The Making of a Detective

(Critical Survey of Contemporary Fiction)

In 1991, Harvey Rachlin sought to document the process whereby four otherwise unremarkable young men became accepted as members of the New York City Police Department in THE MAKING OF A COP. This new work continues in the same vein with the development of an officer who becomes first a detective and then a homicide detective. David Carbone can barely remember being a civilian, and he is a long way from being a rookie walking his first mean streets. He is, however, not yet proficient at determining who committed a crime or how to obtain a conviction once he is reasonably confident of that individual’s identity. He is well acquainted with the process of responding to a report of a crime, either in process or after discovery, but the procedure to carry the process into a court of law is another matter. Yet, David Carbone is an ambitious, intelligent individual capable of instruction in those arcane disciplines associated with the fine art of locating and convicting those who break the law. THE MAKING OF A DETECTIVE does not concern itself solely with those events witnessed by Rachlin, but also reaches back to the time, three years earlier, when Carbone first received an assignment as a detective. Admittedly, some dramatic license is employed and the sequence of events compressed for clarity, but only to enhance the reader’s comprehension.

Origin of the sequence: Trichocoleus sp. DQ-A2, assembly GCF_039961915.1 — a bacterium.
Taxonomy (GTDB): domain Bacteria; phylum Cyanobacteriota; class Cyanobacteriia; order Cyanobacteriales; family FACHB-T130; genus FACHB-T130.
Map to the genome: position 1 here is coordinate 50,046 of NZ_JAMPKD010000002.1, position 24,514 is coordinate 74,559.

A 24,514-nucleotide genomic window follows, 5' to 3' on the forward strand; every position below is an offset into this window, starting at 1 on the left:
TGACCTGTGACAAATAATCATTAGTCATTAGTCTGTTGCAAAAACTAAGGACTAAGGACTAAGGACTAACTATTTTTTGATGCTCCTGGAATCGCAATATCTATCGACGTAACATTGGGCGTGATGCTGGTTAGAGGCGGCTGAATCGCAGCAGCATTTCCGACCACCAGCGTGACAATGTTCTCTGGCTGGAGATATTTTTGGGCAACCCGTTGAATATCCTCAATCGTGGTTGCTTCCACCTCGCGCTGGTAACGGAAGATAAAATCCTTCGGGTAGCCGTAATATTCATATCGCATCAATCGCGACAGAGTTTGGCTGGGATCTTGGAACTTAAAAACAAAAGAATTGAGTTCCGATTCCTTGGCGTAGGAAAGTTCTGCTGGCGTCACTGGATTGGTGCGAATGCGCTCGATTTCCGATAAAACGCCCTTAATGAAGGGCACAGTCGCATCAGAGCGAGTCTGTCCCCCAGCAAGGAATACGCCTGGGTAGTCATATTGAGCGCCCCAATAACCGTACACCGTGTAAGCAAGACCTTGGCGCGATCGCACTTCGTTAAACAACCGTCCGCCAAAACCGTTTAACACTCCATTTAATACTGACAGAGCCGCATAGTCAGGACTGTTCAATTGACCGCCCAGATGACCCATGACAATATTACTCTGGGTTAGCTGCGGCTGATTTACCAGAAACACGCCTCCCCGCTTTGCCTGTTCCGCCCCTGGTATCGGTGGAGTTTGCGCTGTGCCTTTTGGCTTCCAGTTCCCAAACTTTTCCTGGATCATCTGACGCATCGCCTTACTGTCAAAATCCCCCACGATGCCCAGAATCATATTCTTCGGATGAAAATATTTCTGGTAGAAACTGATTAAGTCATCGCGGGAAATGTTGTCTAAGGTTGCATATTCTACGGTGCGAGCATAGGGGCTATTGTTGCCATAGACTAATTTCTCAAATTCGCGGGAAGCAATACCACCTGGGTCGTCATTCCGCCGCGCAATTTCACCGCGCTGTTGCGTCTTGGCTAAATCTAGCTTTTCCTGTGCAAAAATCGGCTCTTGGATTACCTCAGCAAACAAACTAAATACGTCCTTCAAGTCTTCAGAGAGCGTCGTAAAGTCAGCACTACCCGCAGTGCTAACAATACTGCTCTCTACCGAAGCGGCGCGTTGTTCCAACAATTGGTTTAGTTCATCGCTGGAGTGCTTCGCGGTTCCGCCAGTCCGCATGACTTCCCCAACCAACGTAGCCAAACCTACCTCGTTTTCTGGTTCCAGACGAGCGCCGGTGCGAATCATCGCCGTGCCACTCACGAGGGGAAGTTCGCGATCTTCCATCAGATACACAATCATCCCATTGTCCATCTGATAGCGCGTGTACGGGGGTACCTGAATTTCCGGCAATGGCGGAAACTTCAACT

In other hands, this work would inundate the reader with the repetitious recitation of one gory tale after another. Rachlin selects his episodes so as to illuminate another previously unexamined aspect of the art of detecting. The result is an exceptional look past the customary into the life of an urban policeman who carries the coveted detective’s shield.